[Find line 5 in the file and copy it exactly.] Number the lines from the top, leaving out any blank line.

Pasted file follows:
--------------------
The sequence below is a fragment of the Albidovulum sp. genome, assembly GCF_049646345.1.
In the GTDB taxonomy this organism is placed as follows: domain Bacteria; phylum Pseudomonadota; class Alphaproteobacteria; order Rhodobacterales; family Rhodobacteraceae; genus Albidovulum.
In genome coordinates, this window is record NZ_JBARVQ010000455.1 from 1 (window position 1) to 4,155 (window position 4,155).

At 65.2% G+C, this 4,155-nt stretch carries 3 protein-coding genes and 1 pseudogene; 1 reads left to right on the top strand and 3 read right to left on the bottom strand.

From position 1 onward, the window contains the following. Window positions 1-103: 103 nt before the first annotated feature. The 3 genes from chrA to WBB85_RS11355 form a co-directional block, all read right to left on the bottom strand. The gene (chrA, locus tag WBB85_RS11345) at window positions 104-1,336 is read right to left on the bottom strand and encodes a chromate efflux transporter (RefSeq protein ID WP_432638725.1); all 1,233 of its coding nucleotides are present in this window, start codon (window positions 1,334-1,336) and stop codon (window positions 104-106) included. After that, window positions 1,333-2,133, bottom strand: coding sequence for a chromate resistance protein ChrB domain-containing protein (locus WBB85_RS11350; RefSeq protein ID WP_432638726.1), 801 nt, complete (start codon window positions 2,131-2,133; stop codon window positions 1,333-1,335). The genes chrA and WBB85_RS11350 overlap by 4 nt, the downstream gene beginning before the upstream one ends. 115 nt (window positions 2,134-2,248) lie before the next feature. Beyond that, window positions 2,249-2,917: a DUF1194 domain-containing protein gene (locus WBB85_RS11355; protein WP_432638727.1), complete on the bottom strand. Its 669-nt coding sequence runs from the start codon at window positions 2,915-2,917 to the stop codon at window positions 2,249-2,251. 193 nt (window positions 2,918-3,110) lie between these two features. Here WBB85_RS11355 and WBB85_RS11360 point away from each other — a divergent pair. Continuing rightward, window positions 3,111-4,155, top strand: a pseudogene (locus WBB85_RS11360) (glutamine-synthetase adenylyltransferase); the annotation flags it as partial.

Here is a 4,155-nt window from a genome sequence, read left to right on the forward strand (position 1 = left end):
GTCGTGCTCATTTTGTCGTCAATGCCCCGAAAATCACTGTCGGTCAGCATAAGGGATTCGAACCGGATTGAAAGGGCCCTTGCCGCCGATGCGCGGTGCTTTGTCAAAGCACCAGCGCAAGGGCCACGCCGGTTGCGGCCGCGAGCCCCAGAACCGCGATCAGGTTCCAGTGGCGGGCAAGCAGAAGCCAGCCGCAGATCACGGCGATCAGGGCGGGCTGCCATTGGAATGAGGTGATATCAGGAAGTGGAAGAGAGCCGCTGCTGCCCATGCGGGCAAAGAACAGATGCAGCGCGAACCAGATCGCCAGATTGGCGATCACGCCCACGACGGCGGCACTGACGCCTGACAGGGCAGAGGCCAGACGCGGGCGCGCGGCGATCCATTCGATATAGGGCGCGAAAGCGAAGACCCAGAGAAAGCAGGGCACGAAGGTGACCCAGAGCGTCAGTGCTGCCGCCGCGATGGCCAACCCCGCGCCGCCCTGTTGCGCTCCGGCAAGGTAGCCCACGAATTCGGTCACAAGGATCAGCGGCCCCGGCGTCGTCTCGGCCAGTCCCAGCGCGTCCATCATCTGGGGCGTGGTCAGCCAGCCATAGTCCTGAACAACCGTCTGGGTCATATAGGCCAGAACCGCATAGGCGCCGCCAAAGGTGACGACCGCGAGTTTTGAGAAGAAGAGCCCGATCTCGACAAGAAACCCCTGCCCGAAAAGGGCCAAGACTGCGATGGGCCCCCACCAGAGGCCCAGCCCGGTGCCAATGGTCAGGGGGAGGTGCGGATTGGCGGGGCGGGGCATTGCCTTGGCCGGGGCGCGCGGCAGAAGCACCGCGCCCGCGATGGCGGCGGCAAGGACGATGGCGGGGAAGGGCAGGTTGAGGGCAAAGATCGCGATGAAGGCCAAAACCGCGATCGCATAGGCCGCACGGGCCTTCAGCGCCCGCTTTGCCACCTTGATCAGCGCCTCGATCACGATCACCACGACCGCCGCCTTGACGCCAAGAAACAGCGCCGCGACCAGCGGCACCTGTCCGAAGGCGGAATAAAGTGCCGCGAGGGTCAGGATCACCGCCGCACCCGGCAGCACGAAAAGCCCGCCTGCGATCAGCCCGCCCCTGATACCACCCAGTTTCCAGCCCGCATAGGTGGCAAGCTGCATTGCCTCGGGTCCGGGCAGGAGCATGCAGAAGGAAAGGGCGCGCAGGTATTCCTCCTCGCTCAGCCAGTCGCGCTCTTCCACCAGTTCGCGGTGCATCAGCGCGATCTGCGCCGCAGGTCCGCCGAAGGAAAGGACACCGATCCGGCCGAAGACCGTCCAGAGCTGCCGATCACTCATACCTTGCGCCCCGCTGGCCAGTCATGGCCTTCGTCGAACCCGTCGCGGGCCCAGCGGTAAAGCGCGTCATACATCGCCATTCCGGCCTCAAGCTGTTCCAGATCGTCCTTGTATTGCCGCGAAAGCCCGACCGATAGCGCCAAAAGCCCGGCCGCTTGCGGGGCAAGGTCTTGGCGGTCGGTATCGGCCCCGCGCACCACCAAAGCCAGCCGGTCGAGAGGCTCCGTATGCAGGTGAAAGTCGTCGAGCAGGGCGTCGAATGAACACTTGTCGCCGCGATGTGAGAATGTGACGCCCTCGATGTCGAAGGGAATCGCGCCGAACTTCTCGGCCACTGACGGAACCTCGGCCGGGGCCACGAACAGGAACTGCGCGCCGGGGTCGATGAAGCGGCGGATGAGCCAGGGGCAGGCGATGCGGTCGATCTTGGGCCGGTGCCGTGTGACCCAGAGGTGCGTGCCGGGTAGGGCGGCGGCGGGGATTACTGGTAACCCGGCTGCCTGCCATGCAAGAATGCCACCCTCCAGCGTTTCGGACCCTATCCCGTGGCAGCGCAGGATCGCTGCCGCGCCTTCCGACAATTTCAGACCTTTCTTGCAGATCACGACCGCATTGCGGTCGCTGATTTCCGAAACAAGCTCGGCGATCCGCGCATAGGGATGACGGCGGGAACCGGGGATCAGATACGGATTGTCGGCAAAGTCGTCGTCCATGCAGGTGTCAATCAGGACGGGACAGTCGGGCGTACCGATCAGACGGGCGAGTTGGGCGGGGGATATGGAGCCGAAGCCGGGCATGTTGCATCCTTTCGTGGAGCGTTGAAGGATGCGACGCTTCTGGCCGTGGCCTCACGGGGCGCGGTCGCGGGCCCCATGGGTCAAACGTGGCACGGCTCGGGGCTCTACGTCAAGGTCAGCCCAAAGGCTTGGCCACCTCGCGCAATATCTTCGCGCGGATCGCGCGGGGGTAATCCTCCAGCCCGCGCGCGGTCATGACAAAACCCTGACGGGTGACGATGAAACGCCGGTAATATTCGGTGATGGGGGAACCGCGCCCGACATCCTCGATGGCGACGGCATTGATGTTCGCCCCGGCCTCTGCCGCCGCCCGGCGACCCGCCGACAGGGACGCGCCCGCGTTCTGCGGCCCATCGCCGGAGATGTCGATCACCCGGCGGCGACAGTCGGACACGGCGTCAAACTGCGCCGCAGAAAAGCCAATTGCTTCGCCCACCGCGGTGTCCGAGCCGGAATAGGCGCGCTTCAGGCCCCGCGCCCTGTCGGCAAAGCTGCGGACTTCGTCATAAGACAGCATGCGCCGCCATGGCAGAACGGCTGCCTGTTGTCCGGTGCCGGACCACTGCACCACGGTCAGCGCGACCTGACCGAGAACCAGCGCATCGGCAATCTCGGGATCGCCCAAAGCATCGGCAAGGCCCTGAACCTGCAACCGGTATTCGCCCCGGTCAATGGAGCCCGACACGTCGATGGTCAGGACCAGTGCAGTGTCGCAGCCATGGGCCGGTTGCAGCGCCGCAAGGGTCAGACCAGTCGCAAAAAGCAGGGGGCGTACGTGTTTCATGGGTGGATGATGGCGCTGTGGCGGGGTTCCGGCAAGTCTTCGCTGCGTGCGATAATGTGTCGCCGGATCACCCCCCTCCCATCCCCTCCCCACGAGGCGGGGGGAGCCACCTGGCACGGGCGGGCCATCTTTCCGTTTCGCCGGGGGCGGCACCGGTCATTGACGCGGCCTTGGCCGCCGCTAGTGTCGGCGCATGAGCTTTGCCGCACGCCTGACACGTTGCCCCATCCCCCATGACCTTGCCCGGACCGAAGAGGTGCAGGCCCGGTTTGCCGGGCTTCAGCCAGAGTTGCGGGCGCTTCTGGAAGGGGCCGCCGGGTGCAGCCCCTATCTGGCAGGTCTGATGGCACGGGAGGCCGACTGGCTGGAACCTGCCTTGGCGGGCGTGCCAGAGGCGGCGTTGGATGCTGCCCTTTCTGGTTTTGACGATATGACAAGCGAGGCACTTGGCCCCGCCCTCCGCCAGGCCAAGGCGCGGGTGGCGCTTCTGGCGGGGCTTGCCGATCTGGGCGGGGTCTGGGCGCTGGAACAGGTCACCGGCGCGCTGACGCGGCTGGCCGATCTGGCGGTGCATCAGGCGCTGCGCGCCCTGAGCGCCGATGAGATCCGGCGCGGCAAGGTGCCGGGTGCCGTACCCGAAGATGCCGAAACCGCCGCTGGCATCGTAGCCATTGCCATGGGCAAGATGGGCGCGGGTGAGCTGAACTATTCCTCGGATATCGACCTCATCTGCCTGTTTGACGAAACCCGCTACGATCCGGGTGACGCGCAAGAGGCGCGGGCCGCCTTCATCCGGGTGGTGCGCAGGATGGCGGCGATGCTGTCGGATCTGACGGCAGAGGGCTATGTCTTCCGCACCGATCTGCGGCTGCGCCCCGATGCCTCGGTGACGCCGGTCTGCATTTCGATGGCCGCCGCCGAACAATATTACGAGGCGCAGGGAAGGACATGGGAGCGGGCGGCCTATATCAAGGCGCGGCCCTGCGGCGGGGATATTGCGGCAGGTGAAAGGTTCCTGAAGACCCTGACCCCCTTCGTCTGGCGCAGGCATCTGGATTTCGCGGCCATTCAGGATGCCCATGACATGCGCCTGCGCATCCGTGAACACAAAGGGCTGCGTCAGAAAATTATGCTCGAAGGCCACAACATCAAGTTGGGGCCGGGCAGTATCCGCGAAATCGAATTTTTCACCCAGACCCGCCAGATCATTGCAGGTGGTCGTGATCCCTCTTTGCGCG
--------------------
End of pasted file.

From position 1 onward, the window contains the following. Window positions 1-103: 103 nt before the first annotated feature. The 3 genes from chrA to WBB85_RS11355 form a co-directional block, all read right to left on the bottom strand. The gene (chrA, locus tag WBB85_RS11345) at window positions 104-1,336 is read right to left on the bottom strand and encodes a chromate efflux transporter (RefSeq protein ID WP_432638725.1); all 1,233 of its coding nucleotides are present in this window, start codon (window positions 1,334-1,336) and stop codon (window positions 104-106) included. After that, window positions 1,333-2,133, bottom strand: coding sequence for a chromate resistance protein ChrB domain-containing protein (locus WBB85_RS11350; RefSeq protein ID WP_432638726.1), 801 nt, complete (start codon window positions 2,131-2,133; stop codon window positions 1,333-1,335). The genes chrA and WBB85_RS11350 overlap by 4 nt, the downstream gene beginning before the upstream one ends. 115 nt (window positions 2,134-2,248) lie before the next feature. Beyond that, window positions 2,249-2,917: a DUF1194 domain-containing protein gene (locus WBB85_RS11355; protein WP_432638727.1), complete on the bottom strand. Its 669-nt coding sequence runs from the start codon at window positions 2,915-2,917 to the stop codon at window positions 2,249-2,251. 193 nt (window positions 2,918-3,110) lie between these two features. Here WBB85_RS11355 and WBB85_RS11360 point away from each other — a divergent pair. Continuing rightward, window positions 3,111-4,155, top strand: a pseudogene (locus WBB85_RS11360) (glutamine-synthetase adenylyltransferase); the annotation flags it as partial.